Yahoo! Inc. (NASDAQ: YHOO) has close to a $23 billion market cap and the distant #2 search player is hard to call a definite buyer now because of new management and a reorganization. It ended its September quarter with cash and equivalents of $4.5 billion. It also holds over $3 billion in investments in stakes of other companies, so if you water that down by one-third it has access to $6.5 billion.
Dell Inc. (NASDAQ: DELL) completing its $3.9 billion Perot Systems Corp.acquisition, which would leave roughly $8.8 billion in cash and equivalents versus $12.7 billion reported in August. Add in another $1 billion in cash flow for this quarter just ended on October 31 (results not out yet) and you get an implied $9.8 billion today.
Amazon.com Inc. (NASDAQ: AMZN) is a dark horse here that is probably going to stick to using stock for its acquisitions when it can like it did with the Zappos.com buyout. Its market cap is now $55 billion and it had almost $4 billion in cash and equivalents. Raising cash would be easy for the company to do after the huge run and with as well as everyone is treating it. That could take the cash balance far higher, although some might wonder if Jeff Bezos would use it to invest in rocket ships.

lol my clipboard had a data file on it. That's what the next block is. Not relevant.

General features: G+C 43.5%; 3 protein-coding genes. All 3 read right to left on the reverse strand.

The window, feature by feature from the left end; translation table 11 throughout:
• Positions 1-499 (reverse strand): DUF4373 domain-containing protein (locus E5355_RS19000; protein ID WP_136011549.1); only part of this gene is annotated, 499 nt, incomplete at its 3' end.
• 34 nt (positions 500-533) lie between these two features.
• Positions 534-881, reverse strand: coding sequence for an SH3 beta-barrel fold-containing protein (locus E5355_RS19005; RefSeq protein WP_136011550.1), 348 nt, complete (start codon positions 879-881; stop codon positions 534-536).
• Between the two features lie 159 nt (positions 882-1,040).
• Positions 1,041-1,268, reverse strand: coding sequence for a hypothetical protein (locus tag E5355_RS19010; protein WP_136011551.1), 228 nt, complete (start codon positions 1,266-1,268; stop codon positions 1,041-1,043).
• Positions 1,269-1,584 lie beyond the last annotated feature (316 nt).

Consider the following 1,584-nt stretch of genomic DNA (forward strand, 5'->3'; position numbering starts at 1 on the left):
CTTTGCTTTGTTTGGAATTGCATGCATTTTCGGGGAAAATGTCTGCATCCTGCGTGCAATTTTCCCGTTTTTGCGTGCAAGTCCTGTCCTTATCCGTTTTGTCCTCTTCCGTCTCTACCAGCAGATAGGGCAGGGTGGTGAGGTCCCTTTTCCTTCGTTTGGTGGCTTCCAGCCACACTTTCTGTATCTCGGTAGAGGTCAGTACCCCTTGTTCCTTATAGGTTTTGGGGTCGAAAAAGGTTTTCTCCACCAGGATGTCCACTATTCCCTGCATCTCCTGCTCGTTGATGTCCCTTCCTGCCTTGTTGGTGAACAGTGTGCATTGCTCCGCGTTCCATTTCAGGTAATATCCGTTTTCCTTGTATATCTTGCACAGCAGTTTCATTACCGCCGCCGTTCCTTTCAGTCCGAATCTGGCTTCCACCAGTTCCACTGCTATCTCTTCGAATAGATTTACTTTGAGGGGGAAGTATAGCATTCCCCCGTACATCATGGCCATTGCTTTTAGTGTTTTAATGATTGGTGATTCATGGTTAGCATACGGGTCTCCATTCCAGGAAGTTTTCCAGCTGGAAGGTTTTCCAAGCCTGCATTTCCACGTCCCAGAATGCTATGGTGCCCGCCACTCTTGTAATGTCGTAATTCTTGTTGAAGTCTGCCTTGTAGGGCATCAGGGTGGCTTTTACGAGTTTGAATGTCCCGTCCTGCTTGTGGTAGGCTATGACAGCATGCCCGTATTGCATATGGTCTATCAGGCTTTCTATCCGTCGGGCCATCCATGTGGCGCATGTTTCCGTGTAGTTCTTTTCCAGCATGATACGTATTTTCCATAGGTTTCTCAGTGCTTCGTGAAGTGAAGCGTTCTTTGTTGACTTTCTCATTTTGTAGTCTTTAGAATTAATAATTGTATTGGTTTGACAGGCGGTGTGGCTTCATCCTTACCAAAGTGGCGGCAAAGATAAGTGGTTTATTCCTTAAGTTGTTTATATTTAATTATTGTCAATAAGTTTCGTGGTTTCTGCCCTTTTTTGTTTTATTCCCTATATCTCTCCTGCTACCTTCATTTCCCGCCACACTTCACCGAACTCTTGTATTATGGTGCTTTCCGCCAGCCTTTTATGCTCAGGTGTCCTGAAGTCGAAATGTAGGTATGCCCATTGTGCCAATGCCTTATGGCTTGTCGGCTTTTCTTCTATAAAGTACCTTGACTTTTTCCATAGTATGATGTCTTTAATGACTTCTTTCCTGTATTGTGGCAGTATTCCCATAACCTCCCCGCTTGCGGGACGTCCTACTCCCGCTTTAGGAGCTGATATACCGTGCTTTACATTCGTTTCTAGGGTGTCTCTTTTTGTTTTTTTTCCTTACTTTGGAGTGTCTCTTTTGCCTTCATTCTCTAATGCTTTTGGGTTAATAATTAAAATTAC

eBay Inc. (NASDAQ: EBAY) has a $30 billion market cap, yet it ended last quarter with cash and equivalents of over $4 billion when you include investments. eBay’s recent settlement will clear the sale of the Skype unit of $1.9 billion, plus it will still retain 30% of the entity. Include the cash flows and eBay is closer to $6 billion in the green and white paper stuff. The company probably needs to do something for new growth, yet whether that means buying a public or private operation is an unknown.
The “cash and available” amounts we have listed do sometimes differ with what was listed as just the cash and marketable securities because of recent cash raises or because we have included a watered-down valuation of other investments that could be counted in there if a company really wanted to go do deals. And of course no company ever wants to “zero out its cash” to pay dividends, but this shows just how much cash is available at each company.
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JON C. OGG
NOVEMBER 10, 2009